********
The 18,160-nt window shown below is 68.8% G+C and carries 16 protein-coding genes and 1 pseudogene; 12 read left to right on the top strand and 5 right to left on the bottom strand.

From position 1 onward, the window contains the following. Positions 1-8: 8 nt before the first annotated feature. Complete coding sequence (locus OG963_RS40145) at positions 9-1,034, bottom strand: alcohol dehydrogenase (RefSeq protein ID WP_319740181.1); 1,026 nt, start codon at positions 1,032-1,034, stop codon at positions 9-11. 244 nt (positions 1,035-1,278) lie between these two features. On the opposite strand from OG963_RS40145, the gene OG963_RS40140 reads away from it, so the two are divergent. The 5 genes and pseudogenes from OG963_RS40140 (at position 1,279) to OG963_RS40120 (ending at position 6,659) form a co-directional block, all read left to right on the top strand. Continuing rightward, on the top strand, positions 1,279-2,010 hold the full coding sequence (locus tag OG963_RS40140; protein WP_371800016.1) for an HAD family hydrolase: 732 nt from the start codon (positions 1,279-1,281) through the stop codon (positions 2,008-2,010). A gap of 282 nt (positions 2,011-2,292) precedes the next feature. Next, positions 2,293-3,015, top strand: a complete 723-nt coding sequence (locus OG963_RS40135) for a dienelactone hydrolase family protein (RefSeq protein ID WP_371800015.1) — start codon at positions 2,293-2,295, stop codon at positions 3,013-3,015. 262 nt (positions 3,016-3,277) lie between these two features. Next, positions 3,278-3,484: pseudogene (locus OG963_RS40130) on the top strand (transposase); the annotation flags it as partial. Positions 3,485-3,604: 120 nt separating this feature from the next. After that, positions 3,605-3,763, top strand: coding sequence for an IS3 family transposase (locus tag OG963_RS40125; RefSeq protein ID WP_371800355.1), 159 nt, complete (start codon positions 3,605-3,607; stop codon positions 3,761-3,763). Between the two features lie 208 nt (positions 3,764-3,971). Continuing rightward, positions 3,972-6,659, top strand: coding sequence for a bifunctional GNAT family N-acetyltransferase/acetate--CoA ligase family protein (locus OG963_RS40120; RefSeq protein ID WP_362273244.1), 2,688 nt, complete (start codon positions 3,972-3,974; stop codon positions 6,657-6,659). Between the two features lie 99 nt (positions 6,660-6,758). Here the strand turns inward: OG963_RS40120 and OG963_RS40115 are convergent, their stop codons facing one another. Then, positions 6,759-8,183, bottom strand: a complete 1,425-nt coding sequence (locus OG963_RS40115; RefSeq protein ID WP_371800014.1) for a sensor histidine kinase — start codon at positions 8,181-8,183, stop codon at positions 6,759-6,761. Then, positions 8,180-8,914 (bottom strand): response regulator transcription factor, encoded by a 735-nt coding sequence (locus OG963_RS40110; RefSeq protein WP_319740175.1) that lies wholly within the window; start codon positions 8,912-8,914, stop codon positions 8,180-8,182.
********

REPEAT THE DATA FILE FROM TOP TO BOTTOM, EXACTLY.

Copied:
The 18,160-nt window shown below is 68.8% G+C and carries 16 protein-coding genes and 1 pseudogene; 12 read left to right on the top strand and 5 right to left on the bottom strand.

From position 1 onward, the window contains the following. Positions 1-8: 8 nt before the first annotated feature. Complete coding sequence (locus OG963_RS40145) at positions 9-1,034, bottom strand: alcohol dehydrogenase (RefSeq protein ID WP_319740181.1); 1,026 nt, start codon at positions 1,032-1,034, stop codon at positions 9-11. 244 nt (positions 1,035-1,278) lie between these two features. On the opposite strand from OG963_RS40145, the gene OG963_RS40140 reads away from it, so the two are divergent. The 5 genes and pseudogenes from OG963_RS40140 (at position 1,279) to OG963_RS40120 (ending at position 6,659) form a co-directional block, all read left to right on the top strand. Continuing rightward, on the top strand, positions 1,279-2,010 hold the full coding sequence (locus tag OG963_RS40140; protein WP_371800016.1) for an HAD family hydrolase: 732 nt from the start codon (positions 1,279-1,281) through the stop codon (positions 2,008-2,010). A gap of 282 nt (positions 2,011-2,292) precedes the next feature. Next, positions 2,293-3,015, top strand: a complete 723-nt coding sequence (locus OG963_RS40135) for a dienelactone hydrolase family protein (RefSeq protein ID WP_371800015.1) — start codon at positions 2,293-2,295, stop codon at positions 3,013-3,015. 262 nt (positions 3,016-3,277) lie between these two features. Next, positions 3,278-3,484: pseudogene (locus OG963_RS40130) on the top strand (transposase); the annotation flags it as partial. Positions 3,485-3,604: 120 nt separating this feature from the next. After that, positions 3,605-3,763, top strand: coding sequence for an IS3 family transposase (locus tag OG963_RS40125; RefSeq protein ID WP_371800355.1), 159 nt, complete (start codon positions 3,605-3,607; stop codon positions 3,761-3,763). Between the two features lie 208 nt (positions 3,764-3,971). Continuing rightward, positions 3,972-6,659, top strand: coding sequence for a bifunctional GNAT family N-acetyltransferase/acetate--CoA ligase family protein (locus OG963_RS40120; RefSeq protein ID WP_362273244.1), 2,688 nt, complete (start codon positions 3,972-3,974; stop codon positions 6,657-6,659). Between the two features lie 99 nt (positions 6,660-6,758). Here the strand turns inward: OG963_RS40120 and OG963_RS40115 are convergent, their stop codons facing one another. Then, positions 6,759-8,183, bottom strand: a complete 1,425-nt coding sequence (locus OG963_RS40115; RefSeq protein ID WP_371800014.1) for a sensor histidine kinase — start codon at positions 8,181-8,183, stop codon at positions 6,759-6,761. Then, positions 8,180-8,914 (bottom strand): response regulator transcription factor, encoded by a 735-nt coding sequence (locus OG963_RS40110; RefSeq protein WP_319740175.1) that lies wholly within the window; start codon positions 8,912-8,914, stop codon positions 8,180-8,182.